Jackie watched Patty look through the book, watched her clean the little conveyor belt with a spray bottle of generic blue cleaner, listened to her breathe through her nose, and had felt a knot form in her chest. By the end of their shift, Jackie wasn’t even pretending to talk to her.
Just before six, a large man with just a few items stalked to Patty’s register. There was grease on his jeans and both hands were stained to the elbows with resin. His boots squished as he shuffled at the register. The smell of pine sap and sweat hung heavy on him. Patty smiled thinly at him, her eyes squinting and her forehead wrinkling. “Will this be all?”
“Yep,” the man said. The carton of eggs and the half-gallon of milk made their way slowly down the conveyor. He began to dig through his jean pockets.
Patty hurriedly placed both items in a plastic bag. The man continued to dig through his jeans, then the pocket on his flannel shirt.
“Shoot,” he said sheepishly, an embarrassed smile on his face. “I done left my wallet at work.”
Patty’s own painted smile greeted him. She sighed and started to take the items out.
“Hold on, Patty. I got him,” Jackie said. Patty’s eyebrows raised. “Rough day?”
“Bad as any other,” the man said. “Rain makes it harder.”
Jackie handed him a smooth five-dollar bill.
“You ain’t gotta do that,” the man said, trying to wave off her money.
“Can’t be more than three dollars,” she said. “If you feel guilty just square with me the next time you’re in.”
“Thanky,” the man said. “My wife would’a skinned me if I’da come home without milk and eggs.” Patty handed him the change. He turned and sloshed his way from the store.
The silence between the two women grew in the wake of the sound of his retreating boots.
“God, did you smell him?” Patty asked. “It’s not decent. He didn’t even give you your change back.” Patty made a show of using the cleaner on the belt again. She pulled a tiny crystal bottle of perfume from her purse and sprayed it in the air. The cloying smell of it raised into the air, leaving them both smelling like old women at church. “I hate to waste this,” Patty said. “It costs my husband fifty dollars a bottle.”
“He stunk because he’d been working.” She could feel the perfume settle onto her skin. The taste of it came into her through her nose, seeming to settle in her mouth through her skin. Her eyes watered.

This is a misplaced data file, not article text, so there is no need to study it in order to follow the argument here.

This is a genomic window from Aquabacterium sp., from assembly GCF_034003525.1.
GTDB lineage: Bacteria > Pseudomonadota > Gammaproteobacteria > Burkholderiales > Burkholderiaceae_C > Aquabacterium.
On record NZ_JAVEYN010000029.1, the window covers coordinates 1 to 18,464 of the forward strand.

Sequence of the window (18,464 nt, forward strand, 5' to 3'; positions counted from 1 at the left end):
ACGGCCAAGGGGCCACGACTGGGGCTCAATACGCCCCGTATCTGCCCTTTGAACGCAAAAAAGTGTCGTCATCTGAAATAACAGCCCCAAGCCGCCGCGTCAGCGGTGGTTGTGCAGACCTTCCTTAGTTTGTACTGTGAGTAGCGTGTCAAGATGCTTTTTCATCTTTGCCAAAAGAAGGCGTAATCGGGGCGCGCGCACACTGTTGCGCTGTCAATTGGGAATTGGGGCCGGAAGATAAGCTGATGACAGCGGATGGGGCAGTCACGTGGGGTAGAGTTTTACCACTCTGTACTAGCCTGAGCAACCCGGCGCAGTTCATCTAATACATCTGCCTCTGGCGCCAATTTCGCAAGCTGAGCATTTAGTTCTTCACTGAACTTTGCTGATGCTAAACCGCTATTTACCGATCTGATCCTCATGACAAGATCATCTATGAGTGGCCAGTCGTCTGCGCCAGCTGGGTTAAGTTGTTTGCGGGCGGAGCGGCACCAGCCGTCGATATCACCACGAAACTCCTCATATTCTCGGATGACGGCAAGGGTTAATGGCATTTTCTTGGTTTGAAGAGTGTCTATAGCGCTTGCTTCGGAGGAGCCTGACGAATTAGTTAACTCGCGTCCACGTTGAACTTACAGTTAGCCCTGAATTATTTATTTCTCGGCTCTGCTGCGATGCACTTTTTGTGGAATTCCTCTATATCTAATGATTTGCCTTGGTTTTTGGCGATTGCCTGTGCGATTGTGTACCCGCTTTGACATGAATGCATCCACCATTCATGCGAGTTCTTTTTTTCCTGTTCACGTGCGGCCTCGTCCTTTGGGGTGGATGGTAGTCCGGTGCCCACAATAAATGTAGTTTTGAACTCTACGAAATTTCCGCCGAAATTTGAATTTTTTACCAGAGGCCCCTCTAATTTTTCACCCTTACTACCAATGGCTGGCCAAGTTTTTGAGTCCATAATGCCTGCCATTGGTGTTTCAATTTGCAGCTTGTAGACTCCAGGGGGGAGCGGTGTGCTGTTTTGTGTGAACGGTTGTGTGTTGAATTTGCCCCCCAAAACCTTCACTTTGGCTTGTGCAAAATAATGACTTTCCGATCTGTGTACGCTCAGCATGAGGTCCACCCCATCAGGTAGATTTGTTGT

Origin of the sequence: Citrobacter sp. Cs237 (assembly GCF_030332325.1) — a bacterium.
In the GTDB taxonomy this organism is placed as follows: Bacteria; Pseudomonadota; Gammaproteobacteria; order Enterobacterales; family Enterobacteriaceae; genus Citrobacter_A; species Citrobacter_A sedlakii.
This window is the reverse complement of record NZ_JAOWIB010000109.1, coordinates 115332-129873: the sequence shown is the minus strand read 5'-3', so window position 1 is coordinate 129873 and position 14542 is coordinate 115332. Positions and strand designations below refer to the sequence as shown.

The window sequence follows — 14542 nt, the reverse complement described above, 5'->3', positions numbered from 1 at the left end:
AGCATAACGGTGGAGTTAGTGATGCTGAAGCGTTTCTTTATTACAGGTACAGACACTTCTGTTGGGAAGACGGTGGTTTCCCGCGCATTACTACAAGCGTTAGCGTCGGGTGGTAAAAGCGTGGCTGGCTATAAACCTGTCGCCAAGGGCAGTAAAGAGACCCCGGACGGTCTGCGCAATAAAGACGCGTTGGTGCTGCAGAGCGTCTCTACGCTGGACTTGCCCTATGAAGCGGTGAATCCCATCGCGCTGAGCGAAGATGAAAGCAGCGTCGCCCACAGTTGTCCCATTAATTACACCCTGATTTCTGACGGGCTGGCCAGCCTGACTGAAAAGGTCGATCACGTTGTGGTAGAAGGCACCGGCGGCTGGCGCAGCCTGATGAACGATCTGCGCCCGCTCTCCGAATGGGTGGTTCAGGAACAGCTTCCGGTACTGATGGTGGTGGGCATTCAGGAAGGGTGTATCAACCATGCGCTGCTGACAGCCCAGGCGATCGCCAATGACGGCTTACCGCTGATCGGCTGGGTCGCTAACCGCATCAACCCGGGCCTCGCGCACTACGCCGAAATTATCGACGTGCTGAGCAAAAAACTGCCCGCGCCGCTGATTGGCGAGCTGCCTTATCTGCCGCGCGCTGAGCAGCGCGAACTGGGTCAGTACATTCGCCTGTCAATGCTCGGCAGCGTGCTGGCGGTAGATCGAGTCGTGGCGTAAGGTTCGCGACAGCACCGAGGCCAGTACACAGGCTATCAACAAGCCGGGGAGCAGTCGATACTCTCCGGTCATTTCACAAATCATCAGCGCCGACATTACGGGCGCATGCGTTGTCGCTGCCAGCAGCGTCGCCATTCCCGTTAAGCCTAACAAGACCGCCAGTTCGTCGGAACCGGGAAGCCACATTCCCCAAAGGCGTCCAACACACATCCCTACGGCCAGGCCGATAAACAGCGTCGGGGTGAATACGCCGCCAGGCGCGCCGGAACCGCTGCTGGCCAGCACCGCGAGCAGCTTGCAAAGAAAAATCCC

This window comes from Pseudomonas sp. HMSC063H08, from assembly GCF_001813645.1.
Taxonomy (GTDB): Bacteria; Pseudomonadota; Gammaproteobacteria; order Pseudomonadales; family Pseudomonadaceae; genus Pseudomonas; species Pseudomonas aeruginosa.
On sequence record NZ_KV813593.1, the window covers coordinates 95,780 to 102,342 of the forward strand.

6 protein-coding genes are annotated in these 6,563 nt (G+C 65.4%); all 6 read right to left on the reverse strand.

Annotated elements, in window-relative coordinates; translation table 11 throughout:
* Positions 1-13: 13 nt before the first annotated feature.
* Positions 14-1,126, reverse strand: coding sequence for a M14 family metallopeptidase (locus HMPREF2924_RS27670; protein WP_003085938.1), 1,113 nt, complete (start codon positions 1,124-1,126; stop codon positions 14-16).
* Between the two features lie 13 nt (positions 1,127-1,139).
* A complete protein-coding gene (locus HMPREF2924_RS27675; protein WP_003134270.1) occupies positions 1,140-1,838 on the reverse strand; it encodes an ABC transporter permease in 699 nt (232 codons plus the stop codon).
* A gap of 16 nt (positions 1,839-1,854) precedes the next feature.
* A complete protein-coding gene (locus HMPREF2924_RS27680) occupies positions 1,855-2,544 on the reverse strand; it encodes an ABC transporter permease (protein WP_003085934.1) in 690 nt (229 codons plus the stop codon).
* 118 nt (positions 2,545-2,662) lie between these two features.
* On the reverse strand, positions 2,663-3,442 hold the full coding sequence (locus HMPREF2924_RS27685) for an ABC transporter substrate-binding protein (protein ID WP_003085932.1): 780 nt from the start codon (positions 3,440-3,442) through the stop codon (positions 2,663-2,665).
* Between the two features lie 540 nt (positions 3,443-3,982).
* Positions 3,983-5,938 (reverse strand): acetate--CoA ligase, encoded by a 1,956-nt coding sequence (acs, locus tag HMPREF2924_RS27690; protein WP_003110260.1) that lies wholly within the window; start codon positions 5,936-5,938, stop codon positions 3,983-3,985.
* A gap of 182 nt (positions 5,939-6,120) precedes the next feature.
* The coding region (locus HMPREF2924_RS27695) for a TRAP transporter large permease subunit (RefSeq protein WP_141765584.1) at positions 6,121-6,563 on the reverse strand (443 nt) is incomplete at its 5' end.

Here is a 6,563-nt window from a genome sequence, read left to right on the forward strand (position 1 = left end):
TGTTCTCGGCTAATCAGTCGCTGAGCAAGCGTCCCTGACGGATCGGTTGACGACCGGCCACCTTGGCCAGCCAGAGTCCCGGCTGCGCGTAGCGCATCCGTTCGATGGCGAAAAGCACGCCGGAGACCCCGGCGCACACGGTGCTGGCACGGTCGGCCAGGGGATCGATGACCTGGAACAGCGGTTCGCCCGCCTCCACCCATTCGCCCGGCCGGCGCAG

“Still,” Patty said. “No excuse to smell like an animal. I know that type—you’ll never see a dime from him.”
The knot in Jackie’s chest expanded. She felt her hands tighten and relax, tighten and relax. “You don’t know shit.”
Patty stopped cleaning. “Excuse me?” Her head raised back and she looked at Jackie just as she had the little laminated book.
“You heard me,” Jackie said. She could feel the words she wanted to say in her mouth now. She was frozen by the way her brain moved them from the front to the back of her throat. “You’re no count,” she said. “A goddamned hurtful thing. All of you. Ain’t a body worth anything in this world.”
Jackie took off her purple work vest, stuffed it under the counter, and walked from her register. “Ain’t nobody worth a thing,” she said as she walked passed Patty, making her way to the back of the store.
It was after six when she clocked out, three minutes worth of overtime, and she avoided Patty when she left. She saw her at the manager’s counter talking with one of Jerry’s assistants, the woman’s arms flapping like a chicken’s as she talked.
When she got home, the kitchen was a mess. An old blender, the only one they had but rarely used, was out on the counter. There was a brown and red liquid in it. There was a plate with brown and red smears on its face. “Dad?” Jackie shouted. Lifting the plate, she smelled it. It smelled like mud and manure. Looking around she saw that all the plates they had were covered in the same brown paste. There were empty beer cans on the floor and muddy boot tracks running from the porch to the kitchen to the birds’ room. “Dad?”